Unreliable electricity hampering industrial growth in Nigeria- Adeshina laments

President of the African Development Bank, Akinwumi Adesina has lamented that the lack of reliable power supply is a great constraint to Nigeria’s industrial growth.

He made this remark on Tuesday at the 49th annual general meeting of the Manufacturers Association of Nigeria in Abuja.

According to him,  Nigerians spend $14 billion yearly on generators and fuel.

He also quoted a report by the International Monetary Fund which stated that Nigeria loses $29 billion annually, about 5.8 per cent of its Gross Domestic Product due to a lack of reliable power supply.

He said, “Today, no business can survive in Nigeria without generators. Consequently, the abnormal has become normal,” Adesina said.

“Traveling on a road one day in Lagos, I saw an advertisement on a billboard which caught my attention. It was advertising generators, with the bold statement “we are the nation’s number one reliable power supplier!”

The former minister of Agriculture also noted the various challenges affecting manufacturing in the country stating that reliable power supply is a major challenge.

“To be a manufacturer in Nigeria is not an easy business. You succeed not because of the ease of doing business, but by surmounting several constraints that limit industrial manufacturing,” he said.

“Today, the major challenge facing Nigeria’s manufacturing is the very high cost and unreliability of electricity supplies. Load shedding and the inconsistent availability of electrical power have resulted in high and uncompetitive manufacturing costs.”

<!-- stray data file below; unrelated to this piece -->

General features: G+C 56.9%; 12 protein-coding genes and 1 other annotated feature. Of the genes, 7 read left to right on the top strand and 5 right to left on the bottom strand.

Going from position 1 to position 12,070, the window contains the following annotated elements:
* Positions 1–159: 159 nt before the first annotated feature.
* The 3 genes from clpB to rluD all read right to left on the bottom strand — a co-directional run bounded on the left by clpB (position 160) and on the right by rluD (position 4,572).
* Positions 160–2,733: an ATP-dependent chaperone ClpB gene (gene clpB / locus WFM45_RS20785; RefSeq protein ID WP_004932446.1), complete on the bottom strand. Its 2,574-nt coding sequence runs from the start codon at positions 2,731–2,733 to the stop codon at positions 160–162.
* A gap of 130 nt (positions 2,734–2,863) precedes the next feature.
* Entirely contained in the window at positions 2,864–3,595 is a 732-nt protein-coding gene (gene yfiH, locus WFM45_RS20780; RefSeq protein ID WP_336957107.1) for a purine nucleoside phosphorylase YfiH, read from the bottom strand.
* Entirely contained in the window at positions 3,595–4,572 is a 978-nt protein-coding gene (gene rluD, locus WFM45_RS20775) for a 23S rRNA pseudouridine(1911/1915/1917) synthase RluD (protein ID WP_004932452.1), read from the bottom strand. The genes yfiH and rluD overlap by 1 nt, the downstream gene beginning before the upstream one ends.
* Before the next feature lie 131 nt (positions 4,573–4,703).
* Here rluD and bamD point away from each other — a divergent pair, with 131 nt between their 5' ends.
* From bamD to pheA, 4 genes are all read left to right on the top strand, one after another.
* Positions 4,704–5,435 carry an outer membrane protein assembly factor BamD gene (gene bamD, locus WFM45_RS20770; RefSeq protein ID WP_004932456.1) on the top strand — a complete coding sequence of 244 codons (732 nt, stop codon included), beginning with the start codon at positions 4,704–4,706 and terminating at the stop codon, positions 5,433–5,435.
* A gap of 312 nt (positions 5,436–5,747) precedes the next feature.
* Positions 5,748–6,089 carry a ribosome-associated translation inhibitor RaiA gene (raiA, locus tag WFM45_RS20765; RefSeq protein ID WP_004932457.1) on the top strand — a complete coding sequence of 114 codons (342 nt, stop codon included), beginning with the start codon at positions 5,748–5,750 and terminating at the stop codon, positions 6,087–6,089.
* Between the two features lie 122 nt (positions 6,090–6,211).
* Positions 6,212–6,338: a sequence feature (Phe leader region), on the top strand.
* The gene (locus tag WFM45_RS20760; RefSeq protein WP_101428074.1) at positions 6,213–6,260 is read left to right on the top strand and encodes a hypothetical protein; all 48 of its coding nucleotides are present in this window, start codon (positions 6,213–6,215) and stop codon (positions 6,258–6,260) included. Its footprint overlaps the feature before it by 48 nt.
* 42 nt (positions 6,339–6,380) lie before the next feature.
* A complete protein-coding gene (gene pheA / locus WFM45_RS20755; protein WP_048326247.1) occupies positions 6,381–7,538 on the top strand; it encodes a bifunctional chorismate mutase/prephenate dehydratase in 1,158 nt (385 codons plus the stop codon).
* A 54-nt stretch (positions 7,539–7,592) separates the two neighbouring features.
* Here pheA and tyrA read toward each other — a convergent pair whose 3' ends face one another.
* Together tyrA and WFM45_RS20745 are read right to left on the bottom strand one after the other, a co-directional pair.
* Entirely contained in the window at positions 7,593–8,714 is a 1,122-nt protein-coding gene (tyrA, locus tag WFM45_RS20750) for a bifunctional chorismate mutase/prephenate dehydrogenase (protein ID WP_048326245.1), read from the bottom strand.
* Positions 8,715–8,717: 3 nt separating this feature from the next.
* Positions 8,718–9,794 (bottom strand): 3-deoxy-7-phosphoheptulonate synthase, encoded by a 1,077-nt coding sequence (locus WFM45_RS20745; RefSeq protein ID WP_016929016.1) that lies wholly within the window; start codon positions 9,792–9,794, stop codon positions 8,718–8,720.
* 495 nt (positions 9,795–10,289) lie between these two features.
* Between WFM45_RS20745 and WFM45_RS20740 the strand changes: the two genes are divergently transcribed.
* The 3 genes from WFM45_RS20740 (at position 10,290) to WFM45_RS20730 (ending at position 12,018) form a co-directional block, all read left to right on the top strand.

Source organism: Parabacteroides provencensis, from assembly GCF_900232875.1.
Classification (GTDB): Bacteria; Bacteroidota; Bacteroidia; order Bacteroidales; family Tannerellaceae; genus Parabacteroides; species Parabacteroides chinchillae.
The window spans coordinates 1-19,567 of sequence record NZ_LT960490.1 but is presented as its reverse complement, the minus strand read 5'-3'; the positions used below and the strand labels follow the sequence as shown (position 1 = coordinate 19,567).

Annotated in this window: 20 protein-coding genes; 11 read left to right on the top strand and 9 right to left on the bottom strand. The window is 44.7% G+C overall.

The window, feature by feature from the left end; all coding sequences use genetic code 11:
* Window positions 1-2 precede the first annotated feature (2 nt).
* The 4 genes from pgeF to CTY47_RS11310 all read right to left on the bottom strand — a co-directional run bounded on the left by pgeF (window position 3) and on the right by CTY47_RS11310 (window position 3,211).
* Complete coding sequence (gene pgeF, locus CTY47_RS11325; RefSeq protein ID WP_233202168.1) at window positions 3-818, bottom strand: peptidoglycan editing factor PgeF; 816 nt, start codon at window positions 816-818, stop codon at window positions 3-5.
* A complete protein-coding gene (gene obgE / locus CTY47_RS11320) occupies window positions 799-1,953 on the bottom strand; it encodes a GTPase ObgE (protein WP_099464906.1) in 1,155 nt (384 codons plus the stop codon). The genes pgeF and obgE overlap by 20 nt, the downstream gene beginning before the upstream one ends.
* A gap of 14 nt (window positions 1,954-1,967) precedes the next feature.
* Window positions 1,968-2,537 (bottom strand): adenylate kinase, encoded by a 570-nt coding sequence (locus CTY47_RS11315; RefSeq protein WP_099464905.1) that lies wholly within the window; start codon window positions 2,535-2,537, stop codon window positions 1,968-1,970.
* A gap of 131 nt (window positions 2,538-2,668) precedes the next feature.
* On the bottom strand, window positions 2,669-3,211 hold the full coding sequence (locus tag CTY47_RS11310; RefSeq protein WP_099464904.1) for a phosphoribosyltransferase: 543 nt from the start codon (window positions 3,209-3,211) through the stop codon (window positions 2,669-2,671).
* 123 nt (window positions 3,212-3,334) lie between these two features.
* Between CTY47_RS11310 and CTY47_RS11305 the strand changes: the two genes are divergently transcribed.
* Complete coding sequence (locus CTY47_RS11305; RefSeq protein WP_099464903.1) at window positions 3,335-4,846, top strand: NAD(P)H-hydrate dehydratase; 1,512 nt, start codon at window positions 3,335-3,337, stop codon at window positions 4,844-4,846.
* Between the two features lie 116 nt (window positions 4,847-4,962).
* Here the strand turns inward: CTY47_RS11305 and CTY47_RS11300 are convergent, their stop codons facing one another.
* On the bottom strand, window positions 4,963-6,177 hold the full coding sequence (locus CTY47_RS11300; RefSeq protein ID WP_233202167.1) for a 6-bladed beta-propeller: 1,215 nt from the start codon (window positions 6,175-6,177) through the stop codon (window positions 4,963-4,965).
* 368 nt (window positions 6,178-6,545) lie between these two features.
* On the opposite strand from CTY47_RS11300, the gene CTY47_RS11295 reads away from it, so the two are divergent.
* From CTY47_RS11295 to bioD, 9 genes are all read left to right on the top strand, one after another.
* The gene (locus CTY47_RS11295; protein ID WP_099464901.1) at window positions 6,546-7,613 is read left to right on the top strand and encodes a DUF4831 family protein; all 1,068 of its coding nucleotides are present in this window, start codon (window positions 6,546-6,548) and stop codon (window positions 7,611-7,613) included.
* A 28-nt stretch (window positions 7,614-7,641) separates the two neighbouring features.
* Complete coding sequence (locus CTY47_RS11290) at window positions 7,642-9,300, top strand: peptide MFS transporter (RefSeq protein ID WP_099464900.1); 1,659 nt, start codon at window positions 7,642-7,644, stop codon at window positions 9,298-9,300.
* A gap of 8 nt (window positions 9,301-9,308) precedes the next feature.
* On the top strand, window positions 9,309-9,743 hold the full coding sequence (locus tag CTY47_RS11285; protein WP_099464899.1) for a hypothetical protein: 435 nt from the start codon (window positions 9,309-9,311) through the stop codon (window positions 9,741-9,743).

Akinwumi, however, added that Nigeria needs to invest in different means of energy generation to ensure the efficiency of the local industries.

“There should be massive investments in variable energy mixes, including gas, hydropower resources, and large scale solar systems, to ensure stable baseload power for industries, to direct power preferentially to industries, and to support industrial mini-grids to concentrate power in industrial zones.

“In addition, we should develop more efficient utilities, reducing technical and non-technical losses in power generation, transmission and distribution systems,” he added.i

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